Who is Adam Lind? His career has followed that same two-faced pattern that seems to fit so many Blue Jays hitters. One year, he's hitting .305 with 35 homers and 114 RBI; the next season, he's down to .237/23/32. Here in 2011, he's rebounded in a big way, batting .328 with 15 HR and 45 RBI in just 49 games. He could be in line for his first all-star selection, though the AL is overflowing with star first basemen, so probably not.
Lind broke in with the Jays for a cup of coffee at age 22, then followed that up with half-seasons in 2007 and 2008. At the time, he was regarded as a star prospect, but struggled to produce consistently off the bat. His power was solid, but his batting average and OBP weren't good enough for a left fielder. What's more, he could barely play left field.
Lind is now playing first base, and despite missing some time to injury in the first half of the season, has been raking since coming back off the DL. The question now, of course, is: is this the real Adam Lind?
I'm inclined to think so. No, not the .328 average - I don't think that's a fair expectation. But he can certainly be a guy who hits 35 homers through the rest of his prime years. Lind is just 27 so he could potentially sustain that sort of production for several years.
Where would that get him? As of today, Lind has a whopping 95 career homers. Suppose he can get to 35 this year - that's 115. Figure he stays healthy and averages 35 from ages 28-32; that's five seasons and brings him to 290. If he can average 25/year for four years after that - he's got 390 career homers at age 36.
If you want to make a Hall of Fame home run case without being a regular at a young age, you need to be hitting them out in 50s, like Ryan Howard has. Howard, of course, spent years waiting for Jim Thome to leave Philadelphia, only playing his first full season at age 26. Since then, he's assembled a total of 268 career jacks by age 31 - actually, not far off what we projected for Lind above. I'd say Howard has more pure power and will be able to keep it up a little longer, but 500 home runs will be a long way off for him, too.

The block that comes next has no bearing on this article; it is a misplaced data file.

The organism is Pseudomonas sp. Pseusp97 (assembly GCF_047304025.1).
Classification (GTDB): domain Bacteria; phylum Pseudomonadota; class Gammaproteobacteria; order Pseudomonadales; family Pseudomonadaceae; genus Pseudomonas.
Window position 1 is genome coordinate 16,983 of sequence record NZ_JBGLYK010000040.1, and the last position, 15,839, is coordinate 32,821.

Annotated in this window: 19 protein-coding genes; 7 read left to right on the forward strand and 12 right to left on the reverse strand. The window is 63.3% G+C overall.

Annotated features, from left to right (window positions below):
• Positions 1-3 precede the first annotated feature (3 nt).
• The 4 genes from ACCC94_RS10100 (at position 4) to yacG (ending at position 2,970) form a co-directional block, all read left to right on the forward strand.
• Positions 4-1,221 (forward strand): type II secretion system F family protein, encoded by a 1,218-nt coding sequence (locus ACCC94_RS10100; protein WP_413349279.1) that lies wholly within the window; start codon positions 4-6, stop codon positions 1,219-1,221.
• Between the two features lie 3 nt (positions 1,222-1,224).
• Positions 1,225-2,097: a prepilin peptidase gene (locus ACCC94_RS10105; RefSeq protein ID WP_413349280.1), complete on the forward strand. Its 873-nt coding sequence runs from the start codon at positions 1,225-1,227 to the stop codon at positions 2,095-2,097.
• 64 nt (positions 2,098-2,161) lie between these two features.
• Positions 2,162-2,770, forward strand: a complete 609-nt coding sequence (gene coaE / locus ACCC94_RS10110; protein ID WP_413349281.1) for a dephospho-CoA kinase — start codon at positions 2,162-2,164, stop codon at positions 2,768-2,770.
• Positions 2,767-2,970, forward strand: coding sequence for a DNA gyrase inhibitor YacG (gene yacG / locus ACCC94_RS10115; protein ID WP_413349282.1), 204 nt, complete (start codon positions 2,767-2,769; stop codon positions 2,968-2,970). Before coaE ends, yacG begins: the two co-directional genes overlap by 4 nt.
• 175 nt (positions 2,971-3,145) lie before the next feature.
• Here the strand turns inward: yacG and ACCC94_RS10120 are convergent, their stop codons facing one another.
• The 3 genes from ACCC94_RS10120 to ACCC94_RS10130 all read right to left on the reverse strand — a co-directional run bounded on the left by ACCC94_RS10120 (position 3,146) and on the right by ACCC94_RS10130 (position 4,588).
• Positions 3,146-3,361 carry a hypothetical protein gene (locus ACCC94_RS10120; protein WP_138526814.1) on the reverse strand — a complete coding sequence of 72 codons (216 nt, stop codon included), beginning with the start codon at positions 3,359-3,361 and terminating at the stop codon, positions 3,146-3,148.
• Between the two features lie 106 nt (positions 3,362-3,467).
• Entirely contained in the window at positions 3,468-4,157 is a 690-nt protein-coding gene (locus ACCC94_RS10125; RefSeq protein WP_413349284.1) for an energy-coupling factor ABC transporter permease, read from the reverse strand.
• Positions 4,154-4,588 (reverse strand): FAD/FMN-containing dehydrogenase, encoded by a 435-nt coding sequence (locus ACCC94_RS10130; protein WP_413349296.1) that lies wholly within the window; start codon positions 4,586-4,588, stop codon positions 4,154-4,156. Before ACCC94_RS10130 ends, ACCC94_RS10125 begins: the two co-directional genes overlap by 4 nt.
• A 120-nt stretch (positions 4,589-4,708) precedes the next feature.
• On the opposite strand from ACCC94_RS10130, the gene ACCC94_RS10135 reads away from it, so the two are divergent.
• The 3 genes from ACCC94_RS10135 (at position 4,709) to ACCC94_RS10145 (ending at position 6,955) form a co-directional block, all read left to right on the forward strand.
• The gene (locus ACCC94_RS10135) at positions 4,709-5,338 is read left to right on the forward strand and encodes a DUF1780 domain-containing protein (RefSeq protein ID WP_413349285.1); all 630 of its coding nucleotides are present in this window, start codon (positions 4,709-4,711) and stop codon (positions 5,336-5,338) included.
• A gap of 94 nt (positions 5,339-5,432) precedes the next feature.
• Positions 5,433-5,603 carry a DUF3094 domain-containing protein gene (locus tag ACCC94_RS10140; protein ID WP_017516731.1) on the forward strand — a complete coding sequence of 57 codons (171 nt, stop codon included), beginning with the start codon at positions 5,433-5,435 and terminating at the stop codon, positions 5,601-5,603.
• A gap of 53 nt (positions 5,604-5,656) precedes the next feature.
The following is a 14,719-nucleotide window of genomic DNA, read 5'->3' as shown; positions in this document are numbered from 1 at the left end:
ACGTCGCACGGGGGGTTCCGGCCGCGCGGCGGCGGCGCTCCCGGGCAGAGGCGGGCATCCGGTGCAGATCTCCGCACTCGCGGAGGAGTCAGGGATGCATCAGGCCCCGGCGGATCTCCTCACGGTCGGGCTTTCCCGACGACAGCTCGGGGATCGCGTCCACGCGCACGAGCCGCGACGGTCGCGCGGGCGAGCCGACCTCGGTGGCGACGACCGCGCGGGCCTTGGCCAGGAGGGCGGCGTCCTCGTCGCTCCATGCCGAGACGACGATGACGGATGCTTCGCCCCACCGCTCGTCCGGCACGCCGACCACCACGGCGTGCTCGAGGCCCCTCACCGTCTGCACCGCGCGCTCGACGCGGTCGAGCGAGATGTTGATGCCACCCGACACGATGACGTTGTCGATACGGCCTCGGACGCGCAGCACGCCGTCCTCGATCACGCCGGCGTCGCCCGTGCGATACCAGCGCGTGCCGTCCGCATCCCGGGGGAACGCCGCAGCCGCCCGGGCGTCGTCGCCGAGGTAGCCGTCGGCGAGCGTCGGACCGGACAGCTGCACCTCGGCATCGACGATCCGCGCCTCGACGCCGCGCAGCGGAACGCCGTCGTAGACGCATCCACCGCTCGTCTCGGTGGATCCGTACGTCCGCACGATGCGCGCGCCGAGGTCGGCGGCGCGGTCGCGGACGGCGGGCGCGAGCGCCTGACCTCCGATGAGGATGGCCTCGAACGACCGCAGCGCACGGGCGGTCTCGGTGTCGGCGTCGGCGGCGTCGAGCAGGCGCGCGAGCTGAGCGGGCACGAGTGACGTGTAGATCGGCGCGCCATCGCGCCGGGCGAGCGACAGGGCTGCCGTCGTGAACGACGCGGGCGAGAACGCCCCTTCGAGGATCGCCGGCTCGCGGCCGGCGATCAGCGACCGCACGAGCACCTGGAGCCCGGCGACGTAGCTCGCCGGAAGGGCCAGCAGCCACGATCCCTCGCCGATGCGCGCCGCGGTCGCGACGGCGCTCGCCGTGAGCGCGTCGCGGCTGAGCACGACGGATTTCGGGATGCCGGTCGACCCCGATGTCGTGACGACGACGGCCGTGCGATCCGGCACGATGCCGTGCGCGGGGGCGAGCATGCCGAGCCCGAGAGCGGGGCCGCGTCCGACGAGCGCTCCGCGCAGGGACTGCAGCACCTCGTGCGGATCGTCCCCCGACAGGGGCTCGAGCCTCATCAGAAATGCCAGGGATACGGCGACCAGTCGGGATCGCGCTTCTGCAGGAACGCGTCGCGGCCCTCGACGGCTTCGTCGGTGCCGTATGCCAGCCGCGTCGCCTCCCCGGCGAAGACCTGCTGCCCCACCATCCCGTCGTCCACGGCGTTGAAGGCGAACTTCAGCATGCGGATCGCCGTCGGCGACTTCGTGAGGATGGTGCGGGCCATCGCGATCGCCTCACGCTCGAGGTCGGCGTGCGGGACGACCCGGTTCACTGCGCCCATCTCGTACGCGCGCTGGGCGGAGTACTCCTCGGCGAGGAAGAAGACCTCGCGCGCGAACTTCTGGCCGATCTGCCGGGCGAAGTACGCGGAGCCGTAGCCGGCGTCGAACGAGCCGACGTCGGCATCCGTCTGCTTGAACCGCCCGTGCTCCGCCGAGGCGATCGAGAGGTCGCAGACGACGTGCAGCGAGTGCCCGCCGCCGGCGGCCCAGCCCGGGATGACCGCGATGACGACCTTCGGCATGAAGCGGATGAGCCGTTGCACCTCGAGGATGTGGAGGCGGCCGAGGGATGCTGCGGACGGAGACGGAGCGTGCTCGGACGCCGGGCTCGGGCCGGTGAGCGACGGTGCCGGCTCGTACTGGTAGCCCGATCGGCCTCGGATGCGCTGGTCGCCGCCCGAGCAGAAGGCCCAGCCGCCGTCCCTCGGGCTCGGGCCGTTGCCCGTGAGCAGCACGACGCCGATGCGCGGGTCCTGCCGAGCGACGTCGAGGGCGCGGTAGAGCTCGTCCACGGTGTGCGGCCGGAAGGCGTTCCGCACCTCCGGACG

This is a story we see again and again - if you want Hall of Fame numbers in the counting numbers, you'd better get started early. As with most players like Lind, the power doesn't really come through until the player has his 'man-strength' in his mid-late 20s. Younger than that, guys like Lind aren't athletic enough to be valuable defensively or hit for enough average to justify a full-time spot.
In a way, then, the 500-homer benchmark for HoF sluggers is about more than pure home runs - it's also a proxy for longevity. Obviously, one side of that is the ability to stay healthy and maintain power into a player's late thirties; on the other hand, it's also about being useful enough in your early twenties to get playing time before your power has fully developed.
Look at Justin Upton, for example. He averaged 19 homers in his first three full seasons - nothing too amazing - you'd want to see more than that from your right fielder in Arizona. But he's also bringing good defence and some stolen bases - enough that the team can play him at a young age. Adam Lind and his ilk can't offer that at a young age despite the fact that they might turn out to be equally productive power hitters in their prime years.
So, there you have it. Hitting 500 home runs is about more than power. It's partly about bringing other skills to the table that get you in the lineup before you're strong enough to hit 30 a year.